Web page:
“Messin’ With Drugs…You Could Lose Your Life”: the Effect of Victimization on Routine Activities and Risk Management
Men’s Drug Use and Re-Entry Challenges in St. Louis: The Role and Impact of the Gateway Foundation
University of Missouri-St. Louis
Decades of research have helped to identify that victims and offenders are not opposing parts of the crime equation (Esbensen & Huizinga, 1991), but often are intertwined as part of a homogeneous population (Lauritsen & Laub, 2007). Those with the greatest likelihood of experiencing personal or property victimization are those who report offending or substance using behaviors (Gottfredson, 1984; Jensen & Brownfield, 1986; Sampson & Lauritsen, 1990). This increased victimization risk is commonly related to the amount of time spent in situations with greater proximity to motivated offenders and a lack of supervision (Cohen & Felson, 1979; Hindelang, Gottfredson, & Garofalo, 1978; Jensen & Brownfield, 1986). Individuals who are particularly at-risk for victimization are those involved in substance use and abuse and street offending (Anderson, 1999; Biernacki, 1986; Decker & Van Winkle, 1996; Jacobs, 2000; Jacques & Wright, 2008; Sutherland, 1937; Waldorf, 1973). Victimization experiences can have disparate affects on individuals‘ perceptions and behaviors (Ferraro, 1995; Hindelang et al., 1978). These effects can range from no perceived effects (Hindelang et al., 1978), subtle effects (Hindelang et al., 1978), and significant effects (Decker & Lauritsen, 2002; Jacques & Wright, 2008; Sutherland, 1937) on individual behavior. In particular, the effect of exposure to crime and victimization may influence risk management techniques. The current study will attempt to address whether victimization experiences lead to behavioral change and whether individuals recognize or acknowledge this change. The study uses qualitative interviews with formerly at-risk adult men involved in an alcohol and drug rehabilitation center in a major metropolitan area.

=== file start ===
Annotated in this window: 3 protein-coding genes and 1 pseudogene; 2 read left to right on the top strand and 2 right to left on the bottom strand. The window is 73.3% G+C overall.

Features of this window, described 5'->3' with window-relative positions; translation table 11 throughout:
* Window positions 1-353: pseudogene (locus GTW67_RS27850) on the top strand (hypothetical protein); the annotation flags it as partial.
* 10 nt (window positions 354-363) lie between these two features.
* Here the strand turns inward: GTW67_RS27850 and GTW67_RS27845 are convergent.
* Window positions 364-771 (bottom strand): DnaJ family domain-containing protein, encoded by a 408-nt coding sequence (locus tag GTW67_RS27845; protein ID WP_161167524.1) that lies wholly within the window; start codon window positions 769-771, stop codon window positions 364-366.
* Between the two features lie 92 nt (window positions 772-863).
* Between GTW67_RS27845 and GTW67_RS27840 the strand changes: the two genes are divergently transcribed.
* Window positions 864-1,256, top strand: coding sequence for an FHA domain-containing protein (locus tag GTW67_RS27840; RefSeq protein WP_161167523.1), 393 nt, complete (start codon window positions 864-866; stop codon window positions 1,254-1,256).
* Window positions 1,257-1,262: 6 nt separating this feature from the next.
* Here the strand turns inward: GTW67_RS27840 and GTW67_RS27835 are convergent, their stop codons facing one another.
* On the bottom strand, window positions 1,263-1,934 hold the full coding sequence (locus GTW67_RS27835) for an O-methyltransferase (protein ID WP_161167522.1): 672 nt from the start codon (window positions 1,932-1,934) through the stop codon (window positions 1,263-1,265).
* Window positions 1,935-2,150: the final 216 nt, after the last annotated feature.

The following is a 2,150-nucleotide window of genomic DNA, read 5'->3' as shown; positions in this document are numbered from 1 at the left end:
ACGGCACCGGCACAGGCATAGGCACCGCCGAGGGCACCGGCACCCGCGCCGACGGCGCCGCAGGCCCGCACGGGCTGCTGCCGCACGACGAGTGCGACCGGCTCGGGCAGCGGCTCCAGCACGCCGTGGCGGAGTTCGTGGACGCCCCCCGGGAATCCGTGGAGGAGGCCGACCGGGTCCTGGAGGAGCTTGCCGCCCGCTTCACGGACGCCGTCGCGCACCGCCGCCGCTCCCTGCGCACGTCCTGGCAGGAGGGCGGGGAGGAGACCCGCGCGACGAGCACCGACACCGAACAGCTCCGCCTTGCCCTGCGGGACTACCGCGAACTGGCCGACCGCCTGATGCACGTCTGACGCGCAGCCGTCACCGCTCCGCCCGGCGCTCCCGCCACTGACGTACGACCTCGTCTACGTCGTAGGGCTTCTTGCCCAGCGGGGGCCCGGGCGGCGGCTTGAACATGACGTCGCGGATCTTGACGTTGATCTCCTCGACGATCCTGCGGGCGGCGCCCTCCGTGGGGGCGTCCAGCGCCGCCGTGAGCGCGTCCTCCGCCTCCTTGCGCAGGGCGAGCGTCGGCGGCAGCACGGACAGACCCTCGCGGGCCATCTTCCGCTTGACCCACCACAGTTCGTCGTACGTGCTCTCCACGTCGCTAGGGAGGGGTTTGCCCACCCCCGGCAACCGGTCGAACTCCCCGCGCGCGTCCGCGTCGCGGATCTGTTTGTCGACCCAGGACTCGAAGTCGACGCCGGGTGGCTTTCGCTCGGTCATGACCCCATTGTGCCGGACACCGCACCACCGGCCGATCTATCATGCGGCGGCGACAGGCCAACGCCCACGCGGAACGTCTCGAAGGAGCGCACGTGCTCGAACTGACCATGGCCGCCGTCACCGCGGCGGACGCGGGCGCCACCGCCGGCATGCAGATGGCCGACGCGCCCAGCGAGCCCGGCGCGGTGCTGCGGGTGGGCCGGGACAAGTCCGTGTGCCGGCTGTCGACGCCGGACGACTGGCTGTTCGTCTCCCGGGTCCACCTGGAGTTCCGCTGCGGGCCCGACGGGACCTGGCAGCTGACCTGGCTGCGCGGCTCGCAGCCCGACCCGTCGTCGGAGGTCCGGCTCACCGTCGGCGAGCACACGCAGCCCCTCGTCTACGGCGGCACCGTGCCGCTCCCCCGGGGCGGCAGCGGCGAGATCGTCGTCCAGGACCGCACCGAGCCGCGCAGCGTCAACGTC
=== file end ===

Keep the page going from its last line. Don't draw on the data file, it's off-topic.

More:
Vecchio, J. Michael. 2010. “Messin’ with drugs…you could lose your life”: The effect of victimization on routine activities and risk management. In Men’s Drug Use and ReEntry Challenges in St. Louis: The Role and Impact of the Gateway Foundation, ed. Jody Miller. Research report submitted to the Gateway Foundation, the Missouri Department of Corrections, and the Missouri Department of Mental Health.
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© J. Michael Vecchio, 2010.
Author Posting. © J. Michael Vecchio, 2010. This report is posted here by permission of the author for personal use, not for redistribution. The article was published in Men’s Drug Use and Re-Entry Challenges in St. Louis: The Role and Impact of the Gateway Foundation, 2010.